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Microsoft Genuine Advantage -- Genuine Advantage is Microsoft spyware

I've always had 'genuine' (legal) copies of Windows on my computers over the years, just for the record. And I wish I believed for one second that Microsoft really gives a damn about that. But I don't. I think that they're out to spy on me and my computer when they created the "Genuine Advantage" 'update.' (sigh)

The following article should prove interesting reading to any of you using Windows XP...

Genuine Advantage is Microsoft spyware

By Brian Livingston

Windows Genuine Advantage — the controversial program Microsoft auto-installed as a "critical security update" on many PCs starting on Apr. 25 — not only causes problems for many users but has now been proven to send personally identifiable information back to Redmond every 24 hours.

This behavior clearly fits any plausible definition of "spyware." Some tech writers have said categorizing WGA as spyware is arguable. But I have no hesitation in calling the program a security nightmare that Microsoft should never have distributed in its present form.

In my May 25 newsletter, I called Microsoft's WGA download a "severe blunder." It causes serious problems for some legitimate Windows users and was sprung on customers with no notice other than a press release the day before.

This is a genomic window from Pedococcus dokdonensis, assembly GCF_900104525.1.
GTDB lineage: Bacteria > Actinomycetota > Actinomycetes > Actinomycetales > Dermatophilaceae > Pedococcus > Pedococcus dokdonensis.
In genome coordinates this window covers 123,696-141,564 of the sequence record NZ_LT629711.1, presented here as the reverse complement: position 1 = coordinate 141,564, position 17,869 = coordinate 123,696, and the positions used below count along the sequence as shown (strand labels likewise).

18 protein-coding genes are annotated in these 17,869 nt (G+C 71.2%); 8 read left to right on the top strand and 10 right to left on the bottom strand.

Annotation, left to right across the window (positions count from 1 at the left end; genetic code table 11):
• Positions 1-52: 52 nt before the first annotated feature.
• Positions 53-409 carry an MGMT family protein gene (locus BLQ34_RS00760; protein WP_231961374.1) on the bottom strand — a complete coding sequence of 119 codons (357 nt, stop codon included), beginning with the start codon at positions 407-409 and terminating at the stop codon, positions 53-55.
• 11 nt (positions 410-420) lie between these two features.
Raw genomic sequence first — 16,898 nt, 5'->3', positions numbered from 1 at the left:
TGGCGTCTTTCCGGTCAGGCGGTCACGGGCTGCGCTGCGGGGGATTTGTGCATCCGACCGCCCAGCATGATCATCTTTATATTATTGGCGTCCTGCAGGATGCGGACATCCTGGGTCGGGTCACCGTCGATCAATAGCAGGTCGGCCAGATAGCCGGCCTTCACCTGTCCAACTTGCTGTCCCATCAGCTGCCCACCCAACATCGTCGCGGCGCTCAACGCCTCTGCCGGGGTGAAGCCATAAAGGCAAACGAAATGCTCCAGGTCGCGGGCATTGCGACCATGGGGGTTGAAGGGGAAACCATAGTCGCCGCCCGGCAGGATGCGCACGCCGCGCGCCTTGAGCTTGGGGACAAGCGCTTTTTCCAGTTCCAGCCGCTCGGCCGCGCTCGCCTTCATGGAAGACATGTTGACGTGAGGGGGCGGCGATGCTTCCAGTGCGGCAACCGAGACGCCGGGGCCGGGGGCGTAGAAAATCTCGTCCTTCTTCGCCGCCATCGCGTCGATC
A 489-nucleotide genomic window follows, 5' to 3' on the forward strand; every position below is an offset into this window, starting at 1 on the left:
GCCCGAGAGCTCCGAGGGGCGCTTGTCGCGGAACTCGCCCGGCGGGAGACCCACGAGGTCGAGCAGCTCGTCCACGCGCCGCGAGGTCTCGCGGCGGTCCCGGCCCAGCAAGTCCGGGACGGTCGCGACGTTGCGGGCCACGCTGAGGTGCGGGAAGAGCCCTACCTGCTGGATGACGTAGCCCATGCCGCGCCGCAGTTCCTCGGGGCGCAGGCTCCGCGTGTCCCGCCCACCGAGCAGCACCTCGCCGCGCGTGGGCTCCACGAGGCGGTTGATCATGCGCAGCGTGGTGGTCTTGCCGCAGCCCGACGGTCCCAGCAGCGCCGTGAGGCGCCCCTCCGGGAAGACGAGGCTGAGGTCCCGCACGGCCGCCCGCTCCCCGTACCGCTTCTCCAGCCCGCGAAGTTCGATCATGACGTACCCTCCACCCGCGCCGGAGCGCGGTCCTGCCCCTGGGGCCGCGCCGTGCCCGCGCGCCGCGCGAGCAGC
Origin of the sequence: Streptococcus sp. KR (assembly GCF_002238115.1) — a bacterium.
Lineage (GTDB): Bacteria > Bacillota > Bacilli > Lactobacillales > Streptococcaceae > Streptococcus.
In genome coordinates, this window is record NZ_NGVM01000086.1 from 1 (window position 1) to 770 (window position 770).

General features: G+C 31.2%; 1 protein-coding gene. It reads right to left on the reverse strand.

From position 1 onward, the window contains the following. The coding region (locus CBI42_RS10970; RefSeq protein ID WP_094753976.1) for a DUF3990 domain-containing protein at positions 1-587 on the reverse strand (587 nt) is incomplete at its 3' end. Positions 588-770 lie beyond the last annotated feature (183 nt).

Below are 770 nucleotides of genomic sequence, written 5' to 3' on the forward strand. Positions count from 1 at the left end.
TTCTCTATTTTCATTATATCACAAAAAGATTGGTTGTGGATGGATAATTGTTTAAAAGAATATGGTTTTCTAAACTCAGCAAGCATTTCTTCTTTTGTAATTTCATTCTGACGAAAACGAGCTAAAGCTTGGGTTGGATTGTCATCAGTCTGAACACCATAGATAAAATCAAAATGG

No PC-using company that values security and reliability can allow a program like WGA to send data to a distant server, download additional software, morph its behavior, or remotely change the functionality of Windows (as I describe below). I don't believe individuals should put up with this, either.

Today, I'll explain the problems and let you know what you can do to fix them.

If the spyware label fits, wear it

In a statement released on June 8, Microsoft officially denies that WGA is spyware. Let's settle this question right off the bat so we can quickly move on to more important things.

Microsoft's denial is based on its own definition of spyware:

  • "Broadly speaking, spyware is deceptive software that is installed on a user's computer without the user's consent and has some malicious purpose. WGA is installed with the consent of the user and seeks only to notify the user if a proper license is not in place. WGA is not spyware."
This is patently absurd. Many spyware programs, such as peer-to-peer file sharing applications, are knowingly installed with the user's consent. The user downloads the software to get music, a screen saver, or whatever other benefit is promised.

What makes a program spyware, among other things, is that it operates in ways that aren't clearly disclosed before installation and it reports data back to a central server. Furthermore, this activity needn't be malicious. Many spyware programs do nothing more than serving up targeted advertising or tracking anonymous marketing behavior. If a user wants such tracking functions, they might be fine. But if the user wasn't clearly made aware of this, whether or not such software has a malicious purpose, it's still spyware.